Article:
Motorist wins appeal for pint-sized driveway after being told to parallel park

A car owner has won his planning appeal to keep a pint-sized driveway after arguing his own vehicle was 'small enough' to fit into it.

EdinburghLive reports that George Burnett's newly built parking space outside his home in Midlothian is just 4.3 metres long, compared to a normal six metres.

The super-short drive was originally refused planning permission by planners because they believed it would cause vehicles to overhang onto the pavement outside.

But it ended up getting to the go-ahead, after a meeting of local politicians saw surprising photographs showing it sitting within the space.

However, it is only on the condition that Mr Burnett has to parallel park.

Peter Arnsdorf, the council’s legal adviser, told a virtual meeting of the review body that paving slabs on the driveway: “show the direction of travel which the vehicle if parked on the site would sit. It would come directly onto that driveway which is 4.3 metres deep.”

And Councillor Peter Smaill told the meeting: “A reasonably dexterous driver would be able to park parallel to avoid an overhanging bonnet.”

“We could perhaps ask for a personal undertaking, I realise these things are difficult to enforce, that there will be no overhanging onto the pavement however the site is approached."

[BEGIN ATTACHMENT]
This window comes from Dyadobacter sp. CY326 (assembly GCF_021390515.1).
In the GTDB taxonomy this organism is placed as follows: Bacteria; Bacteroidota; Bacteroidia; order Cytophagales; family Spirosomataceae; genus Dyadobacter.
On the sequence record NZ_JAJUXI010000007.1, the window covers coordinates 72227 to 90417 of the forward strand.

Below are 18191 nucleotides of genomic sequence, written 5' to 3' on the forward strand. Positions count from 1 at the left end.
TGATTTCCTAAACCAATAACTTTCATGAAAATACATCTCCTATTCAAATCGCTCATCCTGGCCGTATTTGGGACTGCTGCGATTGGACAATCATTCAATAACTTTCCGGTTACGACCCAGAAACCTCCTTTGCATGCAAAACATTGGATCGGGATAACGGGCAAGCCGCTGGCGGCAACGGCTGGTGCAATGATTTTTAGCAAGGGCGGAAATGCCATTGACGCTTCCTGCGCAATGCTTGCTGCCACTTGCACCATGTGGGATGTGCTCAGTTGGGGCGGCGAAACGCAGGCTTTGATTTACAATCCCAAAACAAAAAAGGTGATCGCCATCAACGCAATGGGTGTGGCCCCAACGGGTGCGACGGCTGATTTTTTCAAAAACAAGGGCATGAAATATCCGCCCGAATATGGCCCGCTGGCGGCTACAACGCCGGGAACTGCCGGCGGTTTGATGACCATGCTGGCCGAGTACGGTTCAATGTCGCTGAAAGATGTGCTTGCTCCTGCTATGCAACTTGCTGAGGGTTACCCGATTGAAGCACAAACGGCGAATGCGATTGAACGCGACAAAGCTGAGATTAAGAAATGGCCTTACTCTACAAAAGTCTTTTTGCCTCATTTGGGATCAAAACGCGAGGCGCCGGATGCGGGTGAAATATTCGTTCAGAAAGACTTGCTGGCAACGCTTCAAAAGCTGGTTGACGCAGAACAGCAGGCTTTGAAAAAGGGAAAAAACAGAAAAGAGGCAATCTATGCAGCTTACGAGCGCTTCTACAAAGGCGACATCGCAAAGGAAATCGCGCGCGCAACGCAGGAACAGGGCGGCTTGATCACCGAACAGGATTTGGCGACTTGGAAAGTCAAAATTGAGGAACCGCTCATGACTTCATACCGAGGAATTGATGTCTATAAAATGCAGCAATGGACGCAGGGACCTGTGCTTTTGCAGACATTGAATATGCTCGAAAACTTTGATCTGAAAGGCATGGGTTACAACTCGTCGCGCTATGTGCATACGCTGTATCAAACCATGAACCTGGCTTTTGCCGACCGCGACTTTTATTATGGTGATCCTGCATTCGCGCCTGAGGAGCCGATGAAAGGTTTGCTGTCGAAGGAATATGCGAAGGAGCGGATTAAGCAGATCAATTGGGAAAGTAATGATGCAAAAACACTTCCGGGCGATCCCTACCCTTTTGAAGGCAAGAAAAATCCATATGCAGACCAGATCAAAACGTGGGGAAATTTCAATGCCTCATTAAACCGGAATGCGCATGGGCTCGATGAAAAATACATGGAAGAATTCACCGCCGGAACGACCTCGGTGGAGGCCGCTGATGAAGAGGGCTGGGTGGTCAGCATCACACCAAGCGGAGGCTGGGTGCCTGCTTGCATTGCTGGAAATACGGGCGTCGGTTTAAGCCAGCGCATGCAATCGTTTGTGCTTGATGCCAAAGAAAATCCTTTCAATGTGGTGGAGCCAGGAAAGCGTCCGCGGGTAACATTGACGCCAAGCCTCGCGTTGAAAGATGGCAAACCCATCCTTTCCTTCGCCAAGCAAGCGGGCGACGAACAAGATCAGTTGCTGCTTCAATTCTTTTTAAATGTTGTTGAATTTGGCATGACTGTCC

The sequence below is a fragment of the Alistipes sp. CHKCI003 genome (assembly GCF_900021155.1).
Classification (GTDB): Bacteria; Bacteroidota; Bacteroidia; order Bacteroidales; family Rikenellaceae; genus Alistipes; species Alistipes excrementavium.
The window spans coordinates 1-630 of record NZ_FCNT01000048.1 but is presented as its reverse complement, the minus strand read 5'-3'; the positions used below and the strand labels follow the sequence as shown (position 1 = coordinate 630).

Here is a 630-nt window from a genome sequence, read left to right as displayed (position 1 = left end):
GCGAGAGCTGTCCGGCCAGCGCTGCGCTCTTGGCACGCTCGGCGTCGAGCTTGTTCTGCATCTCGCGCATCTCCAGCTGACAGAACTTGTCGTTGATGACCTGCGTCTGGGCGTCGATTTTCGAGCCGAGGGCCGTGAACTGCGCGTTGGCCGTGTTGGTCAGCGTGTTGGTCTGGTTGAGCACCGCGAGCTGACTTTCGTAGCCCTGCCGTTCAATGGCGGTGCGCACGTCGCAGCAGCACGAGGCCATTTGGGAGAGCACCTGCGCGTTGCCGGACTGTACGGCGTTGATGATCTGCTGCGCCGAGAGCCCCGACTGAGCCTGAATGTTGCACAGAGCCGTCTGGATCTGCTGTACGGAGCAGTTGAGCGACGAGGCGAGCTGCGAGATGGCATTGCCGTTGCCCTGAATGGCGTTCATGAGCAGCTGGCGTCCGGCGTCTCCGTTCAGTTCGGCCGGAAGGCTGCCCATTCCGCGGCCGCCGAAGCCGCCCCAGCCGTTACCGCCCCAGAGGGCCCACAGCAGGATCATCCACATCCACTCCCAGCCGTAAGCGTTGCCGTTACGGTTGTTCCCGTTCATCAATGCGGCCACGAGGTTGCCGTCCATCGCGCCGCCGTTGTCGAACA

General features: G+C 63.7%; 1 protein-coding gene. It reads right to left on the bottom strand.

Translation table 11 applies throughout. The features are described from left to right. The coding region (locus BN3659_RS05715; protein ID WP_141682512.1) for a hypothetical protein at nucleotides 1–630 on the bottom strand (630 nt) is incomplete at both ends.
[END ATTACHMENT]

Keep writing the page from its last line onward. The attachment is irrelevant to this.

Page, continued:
“It probably means a proper dropped kerb, quite a long one, to allow parking at 90 degrees and also parking parallel."

Councillor Jim Muirhead, meanwhile, pointed out the irony of cars being parked on pavements across the county while the driveway freed up a parking space.

He said: “We are having a debate here about a vehicle sticking six inches out onto a pavement yet if you look all over Midlothian there are vehicles parked on pavements and pavements being blocked.

“Just me going to my front door and further down the road you cannot get a buggy past because people park on pavements.”

The review body granted planning permission for the drive with a condition that a dropped kerb running the length of the owner’s house would be introduced and fencing put up at the end of the drive is stained to a suitable colour.

An advisory note was added to the permission urging the owner to parallel park on the drive.

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